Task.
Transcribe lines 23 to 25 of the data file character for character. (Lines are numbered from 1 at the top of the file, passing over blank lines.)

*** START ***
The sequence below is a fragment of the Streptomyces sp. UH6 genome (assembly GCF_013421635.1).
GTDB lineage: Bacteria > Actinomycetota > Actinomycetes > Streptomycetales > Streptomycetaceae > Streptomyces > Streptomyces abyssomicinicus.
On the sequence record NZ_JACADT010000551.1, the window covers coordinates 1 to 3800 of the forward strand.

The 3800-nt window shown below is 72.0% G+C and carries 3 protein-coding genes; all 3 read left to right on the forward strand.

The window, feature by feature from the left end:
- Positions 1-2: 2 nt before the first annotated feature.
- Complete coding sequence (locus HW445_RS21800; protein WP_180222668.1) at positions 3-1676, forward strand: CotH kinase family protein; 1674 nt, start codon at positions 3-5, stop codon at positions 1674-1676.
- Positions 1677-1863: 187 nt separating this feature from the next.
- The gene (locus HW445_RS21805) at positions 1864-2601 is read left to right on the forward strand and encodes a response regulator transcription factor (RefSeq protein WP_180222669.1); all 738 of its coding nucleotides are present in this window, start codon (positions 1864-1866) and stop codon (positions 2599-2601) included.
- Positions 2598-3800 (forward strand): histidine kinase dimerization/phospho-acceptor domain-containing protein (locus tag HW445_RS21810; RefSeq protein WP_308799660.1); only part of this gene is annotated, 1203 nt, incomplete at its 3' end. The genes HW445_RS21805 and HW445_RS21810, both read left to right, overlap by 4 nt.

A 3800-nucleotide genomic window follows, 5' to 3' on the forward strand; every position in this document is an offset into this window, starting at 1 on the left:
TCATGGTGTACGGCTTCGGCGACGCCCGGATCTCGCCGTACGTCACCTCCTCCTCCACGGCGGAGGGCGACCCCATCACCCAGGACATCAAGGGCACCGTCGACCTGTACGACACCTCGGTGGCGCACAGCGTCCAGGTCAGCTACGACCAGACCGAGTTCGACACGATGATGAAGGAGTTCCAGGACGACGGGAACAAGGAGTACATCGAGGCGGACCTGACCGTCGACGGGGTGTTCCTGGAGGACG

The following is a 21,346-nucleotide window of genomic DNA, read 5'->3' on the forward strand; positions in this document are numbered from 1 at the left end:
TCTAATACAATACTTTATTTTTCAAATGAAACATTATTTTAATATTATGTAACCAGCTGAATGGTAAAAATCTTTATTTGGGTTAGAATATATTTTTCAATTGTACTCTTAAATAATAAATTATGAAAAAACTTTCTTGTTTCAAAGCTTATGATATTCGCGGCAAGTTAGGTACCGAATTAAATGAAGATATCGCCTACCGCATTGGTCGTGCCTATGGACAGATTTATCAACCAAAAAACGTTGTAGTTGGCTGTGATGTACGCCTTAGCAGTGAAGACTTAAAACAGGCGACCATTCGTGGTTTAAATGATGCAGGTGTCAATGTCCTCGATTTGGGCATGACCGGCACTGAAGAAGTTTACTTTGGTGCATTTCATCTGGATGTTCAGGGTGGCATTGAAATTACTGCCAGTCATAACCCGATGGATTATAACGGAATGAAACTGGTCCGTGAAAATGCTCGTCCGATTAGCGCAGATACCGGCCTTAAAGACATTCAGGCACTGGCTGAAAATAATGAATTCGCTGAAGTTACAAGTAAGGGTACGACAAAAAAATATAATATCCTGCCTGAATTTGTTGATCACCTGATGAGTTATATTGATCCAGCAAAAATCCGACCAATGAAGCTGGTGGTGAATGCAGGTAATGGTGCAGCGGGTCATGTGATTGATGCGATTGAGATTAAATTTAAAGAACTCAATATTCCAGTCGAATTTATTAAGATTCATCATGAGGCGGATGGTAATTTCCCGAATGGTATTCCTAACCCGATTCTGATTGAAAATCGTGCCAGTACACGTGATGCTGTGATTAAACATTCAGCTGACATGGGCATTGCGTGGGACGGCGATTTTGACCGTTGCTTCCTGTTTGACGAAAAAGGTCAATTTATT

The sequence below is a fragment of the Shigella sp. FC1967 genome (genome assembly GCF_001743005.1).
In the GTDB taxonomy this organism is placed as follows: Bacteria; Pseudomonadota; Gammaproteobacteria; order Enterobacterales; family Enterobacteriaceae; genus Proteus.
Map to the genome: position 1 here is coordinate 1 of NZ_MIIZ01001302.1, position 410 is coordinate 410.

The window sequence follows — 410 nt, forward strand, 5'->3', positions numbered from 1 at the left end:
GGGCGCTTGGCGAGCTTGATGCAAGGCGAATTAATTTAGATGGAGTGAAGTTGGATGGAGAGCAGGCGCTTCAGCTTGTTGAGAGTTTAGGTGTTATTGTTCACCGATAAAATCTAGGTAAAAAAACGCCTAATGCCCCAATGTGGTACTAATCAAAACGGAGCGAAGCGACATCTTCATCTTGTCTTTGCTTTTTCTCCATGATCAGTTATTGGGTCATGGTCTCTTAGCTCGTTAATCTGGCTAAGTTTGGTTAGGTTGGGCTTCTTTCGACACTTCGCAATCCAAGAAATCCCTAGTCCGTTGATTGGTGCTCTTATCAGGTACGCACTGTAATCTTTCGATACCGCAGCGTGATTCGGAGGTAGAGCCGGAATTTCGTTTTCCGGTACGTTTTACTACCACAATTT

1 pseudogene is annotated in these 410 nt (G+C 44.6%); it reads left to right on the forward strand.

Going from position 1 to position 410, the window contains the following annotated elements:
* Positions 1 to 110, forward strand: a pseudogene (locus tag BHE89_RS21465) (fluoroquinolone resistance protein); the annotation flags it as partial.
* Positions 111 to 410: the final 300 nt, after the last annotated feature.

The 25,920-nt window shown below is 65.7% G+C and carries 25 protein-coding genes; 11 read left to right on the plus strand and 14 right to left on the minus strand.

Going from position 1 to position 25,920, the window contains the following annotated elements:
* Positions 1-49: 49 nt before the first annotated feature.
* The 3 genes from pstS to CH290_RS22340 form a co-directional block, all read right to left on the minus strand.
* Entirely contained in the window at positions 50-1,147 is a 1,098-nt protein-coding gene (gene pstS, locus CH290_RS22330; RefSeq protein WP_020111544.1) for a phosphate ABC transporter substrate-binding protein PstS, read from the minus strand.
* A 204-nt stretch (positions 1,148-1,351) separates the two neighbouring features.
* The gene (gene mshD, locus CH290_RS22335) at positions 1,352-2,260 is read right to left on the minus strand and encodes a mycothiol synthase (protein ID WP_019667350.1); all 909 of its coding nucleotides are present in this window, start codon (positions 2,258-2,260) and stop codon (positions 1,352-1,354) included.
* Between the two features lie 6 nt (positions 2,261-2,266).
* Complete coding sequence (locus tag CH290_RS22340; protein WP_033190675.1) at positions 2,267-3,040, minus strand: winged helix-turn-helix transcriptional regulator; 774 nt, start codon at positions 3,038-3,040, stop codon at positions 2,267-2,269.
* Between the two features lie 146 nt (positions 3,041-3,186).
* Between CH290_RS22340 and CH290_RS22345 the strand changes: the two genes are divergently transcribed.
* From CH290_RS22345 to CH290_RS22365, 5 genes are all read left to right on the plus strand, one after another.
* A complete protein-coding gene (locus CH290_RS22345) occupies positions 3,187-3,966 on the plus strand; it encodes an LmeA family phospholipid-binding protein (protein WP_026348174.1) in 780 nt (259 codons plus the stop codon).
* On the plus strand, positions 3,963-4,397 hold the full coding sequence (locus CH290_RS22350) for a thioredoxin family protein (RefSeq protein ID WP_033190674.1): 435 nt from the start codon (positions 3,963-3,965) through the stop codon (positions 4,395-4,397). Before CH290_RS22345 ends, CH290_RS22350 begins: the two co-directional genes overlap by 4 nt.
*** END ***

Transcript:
* Positions 111 to 410: the final 300 nt, after the last annotated feature.

The 25,920-nt window shown below is 65.7% G+C and carries 25 protein-coding genes; 11 read left to right on the plus strand and 14 right to left on the minus strand.

Going from position 1 to position 25,920, the window contains the following annotated elements: